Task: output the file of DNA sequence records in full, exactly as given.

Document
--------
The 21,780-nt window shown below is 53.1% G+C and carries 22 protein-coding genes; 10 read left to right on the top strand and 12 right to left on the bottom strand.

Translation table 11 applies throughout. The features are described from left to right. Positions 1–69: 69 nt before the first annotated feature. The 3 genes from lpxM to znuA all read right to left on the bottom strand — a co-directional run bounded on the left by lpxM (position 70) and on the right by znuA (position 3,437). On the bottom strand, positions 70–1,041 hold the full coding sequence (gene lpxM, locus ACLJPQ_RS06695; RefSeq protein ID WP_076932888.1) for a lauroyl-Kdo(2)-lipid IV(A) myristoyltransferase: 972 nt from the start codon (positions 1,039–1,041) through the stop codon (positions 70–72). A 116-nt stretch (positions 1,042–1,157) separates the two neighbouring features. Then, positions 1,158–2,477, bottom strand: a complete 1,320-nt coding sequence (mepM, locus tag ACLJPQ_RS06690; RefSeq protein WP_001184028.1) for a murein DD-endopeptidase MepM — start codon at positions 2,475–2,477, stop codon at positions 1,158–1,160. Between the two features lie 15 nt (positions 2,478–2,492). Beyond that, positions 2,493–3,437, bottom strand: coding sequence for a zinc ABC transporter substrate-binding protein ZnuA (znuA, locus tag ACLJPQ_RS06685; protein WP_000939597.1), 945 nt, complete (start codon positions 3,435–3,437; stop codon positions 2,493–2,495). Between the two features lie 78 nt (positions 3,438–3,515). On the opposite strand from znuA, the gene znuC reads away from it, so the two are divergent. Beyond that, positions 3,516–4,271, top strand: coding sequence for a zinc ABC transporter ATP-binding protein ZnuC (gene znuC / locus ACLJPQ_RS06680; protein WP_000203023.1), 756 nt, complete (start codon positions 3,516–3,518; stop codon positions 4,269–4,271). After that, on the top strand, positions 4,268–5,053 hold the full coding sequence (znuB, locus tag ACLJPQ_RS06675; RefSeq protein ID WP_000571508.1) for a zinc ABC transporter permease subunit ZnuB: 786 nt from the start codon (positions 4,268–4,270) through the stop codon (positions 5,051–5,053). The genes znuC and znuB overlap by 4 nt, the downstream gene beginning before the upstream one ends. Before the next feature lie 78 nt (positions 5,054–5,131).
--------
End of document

The 21,780-nt window shown below is 53.1% G+C and carries 22 protein-coding genes; 10 read left to right on the top strand and 12 right to left on the bottom strand.

Translation table 11 applies throughout. The features are described from left to right. Positions 1–69: 69 nt before the first annotated feature. The 3 genes from lpxM to znuA all read right to left on the bottom strand — a co-directional run bounded on the left by lpxM (position 70) and on the right by znuA (position 3,437). On the bottom strand, positions 70–1,041 hold the full coding sequence (gene lpxM, locus ACLJPQ_RS06695; RefSeq protein ID WP_076932888.1) for a lauroyl-Kdo(2)-lipid IV(A) myristoyltransferase: 972 nt from the start codon (positions 1,039–1,041) through the stop codon (positions 70–72). A 116-nt stretch (positions 1,042–1,157) separates the two neighbouring features. Then, positions 1,158–2,477, bottom strand: a complete 1,320-nt coding sequence (mepM, locus tag ACLJPQ_RS06690; RefSeq protein WP_001184028.1) for a murein DD-endopeptidase MepM — start codon at positions 2,475–2,477, stop codon at positions 1,158–1,160. Between the two features lie 15 nt (positions 2,478–2,492). Beyond that, positions 2,493–3,437, bottom strand: coding sequence for a zinc ABC transporter substrate-binding protein ZnuA (znuA, locus tag ACLJPQ_RS06685; protein WP_000939597.1), 945 nt, complete (start codon positions 3,435–3,437; stop codon positions 2,493–2,495). Between the two features lie 78 nt (positions 3,438–3,515). On the opposite strand from znuA, the gene znuC reads away from it, so the two are divergent. Beyond that, positions 3,516–4,271, top strand: coding sequence for a zinc ABC transporter ATP-binding protein ZnuC (gene znuC / locus ACLJPQ_RS06680; protein WP_000203023.1), 756 nt, complete (start codon positions 3,516–3,518; stop codon positions 4,269–4,271). After that, on the top strand, positions 4,268–5,053 hold the full coding sequence (znuB, locus tag ACLJPQ_RS06675; RefSeq protein ID WP_000571508.1) for a zinc ABC transporter permease subunit ZnuB: 786 nt from the start codon (positions 4,268–4,270) through the stop codon (positions 5,051–5,053). The genes znuC and znuB overlap by 4 nt, the downstream gene beginning before the upstream one ends. Before the next feature lie 78 nt (positions 5,054–5,131).